Value, dividend growth investing, foreign companies, special situations
Value, dividend growth investing, foreign companies, special situations
Contributor since: 2011
Company: V€LUE
I agree with you on the low marginal extraction cost MFITZ, but the elephant in the room is that Sechin was right when he said that debts of US companies involved in shale oil extraction have reached $150+ billion. Time is ticking..
Shell announced that dividend will remain as is for the whole of 2016. First priority is to get cost synergies from the RDS-BG merger now it's been approved.
They will review the dividend starting Q4 2016 (ex-date in Feb 2017) depending on oil and other factors at that time. They haven't cut since 1945, so they want to wait it out a bit longer..
No 'rational' oil analyst predicted $25 oil 1-2 years ago either, they were all screaming $100-150 at least.
Let's say your crystal ball is right, what do you think will happen with US shale during the next 12-18 months if WTI stays near $30-35..
$0.47 dividend = for 1 RDS share in Amsterdam, trading @ €20,20/$22.56 at this time. That's an 8,33% annual yield, not 4,5%.
RDS in the US is an ADR consisting of two shares..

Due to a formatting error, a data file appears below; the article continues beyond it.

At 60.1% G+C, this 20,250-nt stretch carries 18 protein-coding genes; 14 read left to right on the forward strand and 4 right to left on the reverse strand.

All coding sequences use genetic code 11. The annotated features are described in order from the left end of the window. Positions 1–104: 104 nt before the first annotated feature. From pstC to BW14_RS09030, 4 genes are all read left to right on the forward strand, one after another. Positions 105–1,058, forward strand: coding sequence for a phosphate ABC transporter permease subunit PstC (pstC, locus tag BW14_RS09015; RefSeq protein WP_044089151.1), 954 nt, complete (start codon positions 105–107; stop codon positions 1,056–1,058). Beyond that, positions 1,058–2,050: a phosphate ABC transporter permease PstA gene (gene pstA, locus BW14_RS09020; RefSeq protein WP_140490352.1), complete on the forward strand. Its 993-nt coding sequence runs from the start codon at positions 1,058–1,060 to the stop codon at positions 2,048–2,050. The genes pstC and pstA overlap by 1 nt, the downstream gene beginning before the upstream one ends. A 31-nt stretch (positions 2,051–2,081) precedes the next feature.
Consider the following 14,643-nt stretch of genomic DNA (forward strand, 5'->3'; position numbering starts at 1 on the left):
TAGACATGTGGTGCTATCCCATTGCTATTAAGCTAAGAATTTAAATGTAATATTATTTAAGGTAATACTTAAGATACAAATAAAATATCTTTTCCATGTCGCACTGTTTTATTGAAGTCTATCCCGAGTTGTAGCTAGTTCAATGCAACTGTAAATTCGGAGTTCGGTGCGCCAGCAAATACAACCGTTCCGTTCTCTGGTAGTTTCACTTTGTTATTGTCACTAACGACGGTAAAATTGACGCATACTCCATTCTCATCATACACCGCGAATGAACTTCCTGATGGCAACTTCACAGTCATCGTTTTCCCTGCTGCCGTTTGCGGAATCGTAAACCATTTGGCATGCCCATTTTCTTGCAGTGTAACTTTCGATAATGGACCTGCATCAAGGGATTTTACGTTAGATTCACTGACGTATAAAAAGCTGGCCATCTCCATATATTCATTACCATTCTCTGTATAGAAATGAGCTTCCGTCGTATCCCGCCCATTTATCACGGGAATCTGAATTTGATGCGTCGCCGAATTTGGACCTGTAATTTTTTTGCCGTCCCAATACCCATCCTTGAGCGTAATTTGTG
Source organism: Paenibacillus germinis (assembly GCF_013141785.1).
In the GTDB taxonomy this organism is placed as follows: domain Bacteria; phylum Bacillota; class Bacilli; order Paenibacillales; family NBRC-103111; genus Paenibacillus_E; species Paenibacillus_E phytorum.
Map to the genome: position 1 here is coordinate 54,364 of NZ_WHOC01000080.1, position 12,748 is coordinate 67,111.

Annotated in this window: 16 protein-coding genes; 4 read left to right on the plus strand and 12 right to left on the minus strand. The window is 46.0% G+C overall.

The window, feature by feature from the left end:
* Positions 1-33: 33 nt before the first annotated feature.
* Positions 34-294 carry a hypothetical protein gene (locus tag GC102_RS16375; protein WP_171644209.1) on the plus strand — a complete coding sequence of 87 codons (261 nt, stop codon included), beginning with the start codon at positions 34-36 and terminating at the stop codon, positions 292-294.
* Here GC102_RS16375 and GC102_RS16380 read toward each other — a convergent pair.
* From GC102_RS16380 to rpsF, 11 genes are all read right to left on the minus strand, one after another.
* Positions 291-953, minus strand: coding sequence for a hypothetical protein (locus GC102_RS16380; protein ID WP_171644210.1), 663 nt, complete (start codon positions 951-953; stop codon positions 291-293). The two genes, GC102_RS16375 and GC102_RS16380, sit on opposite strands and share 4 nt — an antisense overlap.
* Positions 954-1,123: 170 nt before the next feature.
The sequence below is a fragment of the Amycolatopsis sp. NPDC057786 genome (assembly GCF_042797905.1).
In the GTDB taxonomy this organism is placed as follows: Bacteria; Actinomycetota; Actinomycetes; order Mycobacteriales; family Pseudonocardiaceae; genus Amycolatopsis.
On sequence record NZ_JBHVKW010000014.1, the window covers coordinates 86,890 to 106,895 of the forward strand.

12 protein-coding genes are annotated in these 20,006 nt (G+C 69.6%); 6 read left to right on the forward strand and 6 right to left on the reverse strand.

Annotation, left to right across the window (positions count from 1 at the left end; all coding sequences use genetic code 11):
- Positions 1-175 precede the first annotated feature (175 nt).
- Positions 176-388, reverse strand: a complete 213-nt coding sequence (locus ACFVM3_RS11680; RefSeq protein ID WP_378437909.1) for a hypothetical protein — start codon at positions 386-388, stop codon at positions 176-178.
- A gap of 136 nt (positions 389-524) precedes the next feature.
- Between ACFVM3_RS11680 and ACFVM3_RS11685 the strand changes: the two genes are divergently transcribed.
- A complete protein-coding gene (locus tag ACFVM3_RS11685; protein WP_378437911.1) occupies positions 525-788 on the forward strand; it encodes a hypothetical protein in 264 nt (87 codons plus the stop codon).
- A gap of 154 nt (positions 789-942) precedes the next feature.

No, they're sending out a signal that the power struggle between executive and legislative branches in Brazil is hurting PBR and the whole economy badly..
Brazil’s Supreme Court ruling last month cleared the way for impeachment proceedings to move forward against Rousseff, but under conditions that may increase her chances and makes it easier for her to stay in office in the meantime.
Just to throw something out there..
It's also possible, although rarely discussed, that BHP decides to largerly maintain the current payout level, but chooses to move from a standard cash dividend to a SCRIP dividend.
Companies do this all the time to conserve their cash reserves.
Certainly a positive development for all parties involved, the people of Minas Gerais, and the employees of Samarco which need to get back to work.
Should also help clear some overhang on BHP & Vale stock.
Iran has the world's 4th-largest proved oil reserves, which are cheap to produce. It also has the biggest proved reserves of natural gas at 18% of global total.